My earliest memories of the organised side of religion are – appropriately enough – a sense of duty. Sundays were church days, and that was that. It wasn't just that discussion on the subject was discouraged; there simply was NO discussion about, around, above or below it. It was the most solid of all our family's unwritten laws: it was Church on Sunday, and only illness teetering on the brink of imminent death would suffice as an excuse for non-attendance.
There were of course many other rules around this weekly observance (Catholics have an affinity for rules which is akin to the love of a train spotter for his dark blue, faintly oil-stained anorak and wire-bound reporter's notebook) and transgression of the rules was unthinkable. Although some of the rules were expressly explained by my parents (usually with some kind of tugging/pushing/pulling or associated walloping around the legs), most were learned through copying my siblings and keeping a sharp eye out for raised parental eyebrows - or even worse, a glare - and instantly stopping whatever it was that I was doing.
For anyone unfamiliar with the rituals of the Catholic church (lucky you), it began the moment that we entered the hushed environs of the church. Our family church used the huge pipe organ sparingly in order to ensure that there were no outbreaks of enjoyment, and so the atmosphere was almost silent as we entered - especially as we were always one of the first families to arrive. All conversation between us kids ceased as soon as the door was opened, a rule presumably based upon the assumption that God was a stickler for silence - unless of course we were telling him how marvelous he was. Silently we would file into the stony, unwelcoming vestibule at the front of the building and - apart from keeping our gobs shut - making our first gesture of worship and belonging. Set into the wall and clad in stone was a porcelain basin which contained - we were promised - 'holy water', which we dipped a finger or two into and then made the sign of the cross upon ourselves with. This involved touching the forehead first, then the sternum, and the chest (while of course, steering well clear of any sinful nipple - brushing). It's an act so deeply ingrained into my muscle memory, it is still automatic to this day - I know this because I just tried it to remind myself of which way round it is done: forehead, sternum, left and then right...doing it in any other order is just weird.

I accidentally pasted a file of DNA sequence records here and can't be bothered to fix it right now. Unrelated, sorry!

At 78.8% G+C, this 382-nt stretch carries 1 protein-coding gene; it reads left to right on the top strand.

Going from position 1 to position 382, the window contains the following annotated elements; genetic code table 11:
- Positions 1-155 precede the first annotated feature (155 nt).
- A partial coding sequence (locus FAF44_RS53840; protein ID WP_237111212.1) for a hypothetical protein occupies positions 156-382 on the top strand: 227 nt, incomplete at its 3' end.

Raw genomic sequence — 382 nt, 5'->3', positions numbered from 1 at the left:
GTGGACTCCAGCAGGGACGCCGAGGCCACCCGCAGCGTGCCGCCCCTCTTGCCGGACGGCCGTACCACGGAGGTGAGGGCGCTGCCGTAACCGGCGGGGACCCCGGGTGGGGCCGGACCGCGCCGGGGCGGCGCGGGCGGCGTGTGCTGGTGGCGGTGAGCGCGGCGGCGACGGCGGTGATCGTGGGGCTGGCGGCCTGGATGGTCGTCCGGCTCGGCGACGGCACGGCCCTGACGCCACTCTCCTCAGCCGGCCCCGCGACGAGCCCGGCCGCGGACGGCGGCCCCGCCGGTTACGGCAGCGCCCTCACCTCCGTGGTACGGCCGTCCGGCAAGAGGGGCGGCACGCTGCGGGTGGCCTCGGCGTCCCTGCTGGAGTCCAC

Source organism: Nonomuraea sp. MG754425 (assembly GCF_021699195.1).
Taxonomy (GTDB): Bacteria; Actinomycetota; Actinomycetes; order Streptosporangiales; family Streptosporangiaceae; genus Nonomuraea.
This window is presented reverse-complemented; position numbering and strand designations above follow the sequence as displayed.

Our family ritual then commenced. For reasons I have never quite understood (although I suspect a rather overdeveloped sense of performance-humility), my folks insisted that we always sat in the very rear-most pew in the church. On almost every occasion, the church would be populated only by ourselves, an aged crumpled-faced usher or two and the three little old ladies who seemed to be a permanent fixture, and whom nobody ever saw arrive. The emptiness was the main reason why we got there so early - we had to secure the rearmost seats in the house, and if anyone had the temerity to usurp our position of maximum distance from the altar, there would follow much harrumphing, tutting and general irritability from the aged parents as we inserted ourselves into the next bench. The communication of their righteous indignation was of course somewhat limited due to the all-pervading rule of silence, but my parents were past masters of conveying disapproval through the back of their heads. Worst of all, we kids all knew that such a happenstance would have only one outcome: the next few weeks we would be leaving for church even earlier than usual, to make sure that no other absolute swine took our rightful places at the back.
Another possible justification for our positioning soon became evident as the rest of the congregation began to arrive. Of course it could never, ever be admitted to (it would be far better – and more understandably Catholic - to claim the humility excuse if pressed), but the fact was that we had the wonderful opportunity to gawk at every person who entered, simply because they had to get past our position in order to find a seat...